Unlike John’s hometown, Beth Hakkerem, a beautiful city, which was mentioned a few times in the OT, the “Nazareth”, a small village with about 400 residents, surrounded by the mountains, and 55 miles away from Jerusalem, does not appear at all in the OT. Some scholars say Nazareth is hidden in the Isaiah 11:1, “A shoot will come up from the stump of Jesse; from his roots a Branch will bear fruit.” because the name of Nazareth means a branch. However, one thing is clear that nobody in Israel paid attention to this small town, and actually even contempted as we can see Nathanael’s remark, “Nazareth! Can anything good come from there?” (Jn 1:46). In other words, “Nazareth” was another name of insignificance, disregard, and disrespect. However, Mathew says Jesus would be called a Nazarene (Mt 2:23), which was the name of contempt. This was the fulfillment of Isaiah’s prophecy. Let’s read Isaiah 53:2. “He grew up before him like a tender shoot, and like a root out of dry ground. He had no beauty or majesty to attract us to him, nothing in his appearance that we should desire him.” As John’s gospel says He came to that which was his own, but his own did not receive him (Jn 1:11).

Let’s see vs 27. to a virgin pledged to be married to a man named Joseph, a descendant of David. The virgin’s name was Mary. Some believe Mary must have been a woman of righteousness before God, and must have had a very special faith in God. But the bible does not mention her faith or righteousness before God at all, which implies Mary was a quite ordinary girl we can see every day. All the bible says about Mary is that she was a virgin pledged to be married to Joseph. The virginity is the fulfillment of Isaiah 7:14. “Therefore the Lord himself will give you a sign: The virgin will conceive and give birth to a son, and will call him Immanuel.” But why did not God choose a more polished and sophisticated girl? 1Co may show the answer; He chose Mary because she was weak and low, so that no one may boast before him (1Co 1:27-28).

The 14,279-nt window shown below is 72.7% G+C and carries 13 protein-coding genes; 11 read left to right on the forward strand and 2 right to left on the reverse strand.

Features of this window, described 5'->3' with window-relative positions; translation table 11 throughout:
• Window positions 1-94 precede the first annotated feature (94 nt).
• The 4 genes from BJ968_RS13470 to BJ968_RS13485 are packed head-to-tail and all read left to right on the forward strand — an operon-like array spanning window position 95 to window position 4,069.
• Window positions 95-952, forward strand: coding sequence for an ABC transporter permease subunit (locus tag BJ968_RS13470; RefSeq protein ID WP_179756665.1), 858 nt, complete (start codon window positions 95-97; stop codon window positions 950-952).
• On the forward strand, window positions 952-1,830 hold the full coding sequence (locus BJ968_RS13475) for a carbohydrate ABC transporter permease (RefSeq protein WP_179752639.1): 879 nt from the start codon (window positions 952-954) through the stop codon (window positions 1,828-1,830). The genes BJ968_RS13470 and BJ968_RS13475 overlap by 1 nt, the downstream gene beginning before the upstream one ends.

And Mary’s pregnancy is also to fulfill God’s promise in Genesis that Messiah will come as a woman’s offspring (Gen 3:15). Then, why does the Messiah come as a woman’s offspring? The Fall, the original sin, came to us through the woman, Eve and her disobedience. She was deceived by the crafty serpent and even induced Adam also to disobey God. God turns this tide of sin and death initiated by the woman’s disobedience, to the victory by the woman, Mary’s obedience. When Mary heard that she would conceive and give birth to a son, called Jesus, the Son of the Most High, in vs 34, she asked Gabriel, “How will this be since I am a virgin.” This question sounds very similar to what Zechariah asked the angel “How can I be sure of this?” But after we scrutinize two questions by comparison, we could find out that their questions were completely distinct. Whereas Zechariah cast a skeptical and doubtful question by saying how “CAN” I be sure of this, Mary showed an accepting approach, simply wondering the process and manner by asking how “WILL” this be. To rephrase it, when questioning, Mary already began to accept Gabriel’s annunciation. After Gabriel’s inspiring explanation and encouragement by the verse 35 to 37, Mary shows her complete commitment and obedience to God, confessing “May your word to me be fulfilled.